Democracy needs journalism because a representative government requires an informed electorate. Less obvious is why journalism needs democracy. Liberal media scholar Robert W. McChesney explains in “The Political Economy of Media.”

“Unless there is a citizenry that depends upon journalism, that takes it seriously, that is politically engaged,” McChesney writes, “journalism can lose its bearings and have far less incentive to do the hard work that generates the best possible work.”

The synergy between democracy and journalism, then, is at once troubling and reassuring given the transitional periods the two institutions currently find themselves in — in the United States, at least. It suggests deficiencies in either could bring the other down. But it also suggests that improvements in either could lift the other up.

It’s been a bit yo-yoey as of late. Two years ago things started to get real ugly for newspapers. At the same time, those papers were writing about a surge in political participation and the election of a president promising a new kind of politics. Now, the hard realities of governing have produced the same old partisan bickering. At the same time, new media upstarts that came of age during the presidential campaign are solidifying their voice.

Where things settle depends heavily on the actions of my generation. Idealistic and technologically savvy, the Millennials provide reason for optimism. They are civically engaged, as campaign ’08 showed, but not just in politics, but in community service as well.

On the journalism side, Millennials are well-suited to run the kind of values-driven news organizations The Reconstruction of American Journalism co-author Michael Schudson suggests will carry the industry forward.

In a speech Thursday, Schudson alluded to the journalism-needs-democracy argument, saying that journalism’s so-called golden age was a byproduct of Civil Rights, counterculture and post-Watergate activism. He offered that that era might have been a high watermark, but also that in today’s maturing information economy journalism is capable of many great things.

Sites like TalkingPointsMemo, ProPublica and VoiceofSanDiego, Schudson said, according to prepared remarks, “are springing up, and growing, and providing effective journalism, including original reporting, and so providing effective models for the future.”

My Favorite iMedia Idea? The Tag Is It

February 7, 2010

Functional and unobtrusive, it’s everything that itchy thing in the back of your shirt is not. So simple, so flexible, the organizational tag is a staple of the social Web and one of the most efficient tools users have for forming communities and cutting through informational clutter.

The tag is an influential interactive media tool less for what it is than for who creates it. What it is is a hyperlinked adaptation (pdf) of the database keyword librarians have used for years. Who creates it is anybody. Not a librarian. Not a scholar. Not an editor. Absolutely anybody. And that’s what makes it such a great idea.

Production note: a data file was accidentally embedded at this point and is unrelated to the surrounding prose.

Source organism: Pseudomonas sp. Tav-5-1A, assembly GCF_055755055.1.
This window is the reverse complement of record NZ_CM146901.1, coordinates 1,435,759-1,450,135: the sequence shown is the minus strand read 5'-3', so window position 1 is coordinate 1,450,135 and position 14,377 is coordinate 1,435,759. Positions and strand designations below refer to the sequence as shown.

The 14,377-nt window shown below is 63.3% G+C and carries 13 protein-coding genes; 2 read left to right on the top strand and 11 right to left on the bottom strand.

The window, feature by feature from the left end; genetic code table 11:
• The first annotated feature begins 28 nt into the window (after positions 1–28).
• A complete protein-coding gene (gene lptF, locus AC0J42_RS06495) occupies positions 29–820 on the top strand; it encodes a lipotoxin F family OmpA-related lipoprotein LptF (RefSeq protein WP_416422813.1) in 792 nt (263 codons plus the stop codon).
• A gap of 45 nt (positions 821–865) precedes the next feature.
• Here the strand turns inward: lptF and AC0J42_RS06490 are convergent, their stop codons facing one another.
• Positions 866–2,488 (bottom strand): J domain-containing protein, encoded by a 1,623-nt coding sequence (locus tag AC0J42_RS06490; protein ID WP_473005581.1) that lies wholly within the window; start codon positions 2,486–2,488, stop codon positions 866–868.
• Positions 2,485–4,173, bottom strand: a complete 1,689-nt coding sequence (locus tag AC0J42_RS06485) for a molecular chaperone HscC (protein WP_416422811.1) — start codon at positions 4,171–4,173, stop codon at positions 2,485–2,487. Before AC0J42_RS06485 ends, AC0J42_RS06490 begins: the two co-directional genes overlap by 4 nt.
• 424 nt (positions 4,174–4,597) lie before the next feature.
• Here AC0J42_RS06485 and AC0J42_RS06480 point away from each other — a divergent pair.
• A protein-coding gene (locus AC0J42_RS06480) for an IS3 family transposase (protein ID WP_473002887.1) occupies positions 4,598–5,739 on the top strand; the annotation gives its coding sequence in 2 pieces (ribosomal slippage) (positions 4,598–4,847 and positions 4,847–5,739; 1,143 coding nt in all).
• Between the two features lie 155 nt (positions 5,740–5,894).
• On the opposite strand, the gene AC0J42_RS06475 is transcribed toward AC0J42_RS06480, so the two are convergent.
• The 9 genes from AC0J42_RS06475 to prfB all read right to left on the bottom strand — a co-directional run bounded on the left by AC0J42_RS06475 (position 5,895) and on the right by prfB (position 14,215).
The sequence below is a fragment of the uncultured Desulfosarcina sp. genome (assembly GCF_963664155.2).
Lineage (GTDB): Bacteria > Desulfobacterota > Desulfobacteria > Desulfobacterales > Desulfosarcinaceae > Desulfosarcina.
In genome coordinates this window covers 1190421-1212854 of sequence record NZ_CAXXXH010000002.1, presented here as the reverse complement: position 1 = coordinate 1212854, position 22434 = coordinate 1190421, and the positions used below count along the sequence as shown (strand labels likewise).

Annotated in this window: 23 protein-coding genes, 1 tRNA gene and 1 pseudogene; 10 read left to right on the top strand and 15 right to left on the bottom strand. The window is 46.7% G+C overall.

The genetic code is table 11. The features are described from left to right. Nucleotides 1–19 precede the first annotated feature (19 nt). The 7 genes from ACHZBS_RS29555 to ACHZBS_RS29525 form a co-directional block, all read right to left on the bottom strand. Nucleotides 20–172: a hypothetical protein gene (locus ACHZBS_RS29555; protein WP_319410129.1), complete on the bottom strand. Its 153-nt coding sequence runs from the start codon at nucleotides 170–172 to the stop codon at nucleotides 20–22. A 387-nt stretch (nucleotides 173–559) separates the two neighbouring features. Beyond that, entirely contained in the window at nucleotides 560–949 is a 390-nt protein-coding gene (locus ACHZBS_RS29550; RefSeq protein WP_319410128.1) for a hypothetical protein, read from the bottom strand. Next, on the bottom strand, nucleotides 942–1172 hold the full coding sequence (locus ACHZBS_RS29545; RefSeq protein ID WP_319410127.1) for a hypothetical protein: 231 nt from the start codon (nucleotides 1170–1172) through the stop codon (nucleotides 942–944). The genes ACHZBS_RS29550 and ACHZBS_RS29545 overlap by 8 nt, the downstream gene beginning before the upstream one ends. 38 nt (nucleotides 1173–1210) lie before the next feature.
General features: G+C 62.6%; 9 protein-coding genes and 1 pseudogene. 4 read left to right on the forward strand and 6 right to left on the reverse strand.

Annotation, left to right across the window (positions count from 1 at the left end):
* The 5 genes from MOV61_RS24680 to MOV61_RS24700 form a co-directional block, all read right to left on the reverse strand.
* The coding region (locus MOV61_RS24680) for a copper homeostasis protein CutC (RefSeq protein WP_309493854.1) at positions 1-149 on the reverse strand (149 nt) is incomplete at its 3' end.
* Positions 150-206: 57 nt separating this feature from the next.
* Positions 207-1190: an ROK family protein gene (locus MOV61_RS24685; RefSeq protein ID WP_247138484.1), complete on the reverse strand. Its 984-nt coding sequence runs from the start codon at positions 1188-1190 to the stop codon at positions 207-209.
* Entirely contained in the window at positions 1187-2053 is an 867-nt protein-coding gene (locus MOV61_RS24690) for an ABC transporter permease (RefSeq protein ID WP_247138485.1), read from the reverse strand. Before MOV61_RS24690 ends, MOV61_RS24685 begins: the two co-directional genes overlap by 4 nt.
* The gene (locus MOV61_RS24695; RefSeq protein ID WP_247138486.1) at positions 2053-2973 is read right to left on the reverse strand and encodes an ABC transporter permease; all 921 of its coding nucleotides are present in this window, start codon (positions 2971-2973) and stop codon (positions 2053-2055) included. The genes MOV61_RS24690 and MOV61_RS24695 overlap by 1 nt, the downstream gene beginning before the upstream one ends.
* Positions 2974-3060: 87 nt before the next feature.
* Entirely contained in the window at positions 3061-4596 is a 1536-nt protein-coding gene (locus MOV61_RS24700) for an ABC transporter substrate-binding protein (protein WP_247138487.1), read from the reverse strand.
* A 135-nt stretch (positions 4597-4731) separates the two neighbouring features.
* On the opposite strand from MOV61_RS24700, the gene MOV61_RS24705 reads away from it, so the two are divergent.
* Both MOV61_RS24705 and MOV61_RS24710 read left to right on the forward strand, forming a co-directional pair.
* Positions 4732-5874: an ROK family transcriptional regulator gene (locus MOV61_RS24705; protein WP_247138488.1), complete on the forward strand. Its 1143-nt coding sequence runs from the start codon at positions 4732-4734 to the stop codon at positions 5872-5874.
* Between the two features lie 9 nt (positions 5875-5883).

The bottom-up organizational power of the tag lets dozens of strangers, with remarkably minimal effort, accomplish what would be a gargantuan, prohibitively expensive task for even the best-resourced, best-run organizations. Clay Shirky explains this concept in-depth in his 2008 bestseller “Here Comes Everybody: The Power of Organizing Without Organizations.”

Delicious founder Joshua Schachter is widely credited with introducing the Web 2.0 tag, and his popular social bookmarking site is as good a place as any to get a feel for what it can do.

Yahoo!, which purchased Delicious in 2005, was one of the first companies to try to organize the information explosion that is the World Wide Web. Its initial solution, still online, was a hierarchical , professionally edited directory. It’s well organized and well annotated, but can never overcome the limitations and biases of its editors. The editors cannot possibly know about as many sites Yahoo!’s users collectively know about, and, even if they could, they could never catalog them as quickly as the users themselves could. Moreover, as logical as the directory’s categories are, there are any number of other groupings that are equally logical, and to any given user, more logical, as the ones the editors came up with.

The user-generated tag frees databases from these limitations and biases. I can go on Delicious and share a friend’s freshly pressed blog post on how to make the perfect crab cake, tag it “recipes,” “crab cake” and “seafood,” while a grandmother in Louisiana does the same thing with her friend’s new crab cake post. No way an edited directory would have indexed our friends’ amateur posts this quickly.

Then say other users bookmark the recipes and they add tags like “maryland cooking,” “louisiana cooking,” “how to” and “shellfish.” All classifications that would help users who would appreciate the crab cake recipes find them. Such secondary classifications would be more difficult to incorporate into a rigid hierarchical system, assuming its editors could even think of as many classifications as a diverse group of users.

An additional benefit of tagging — which, in the context of the social Web cannot be overstated — is that it connects not only ideas, but also people. Seafood fans can see who’s been doing the tagging and discover users with similar culinary interests. Every day online communities, and sometimes offline communities, are born this way. Nice for cooking clubs, yes, but potentially revolutionary for social and political movements.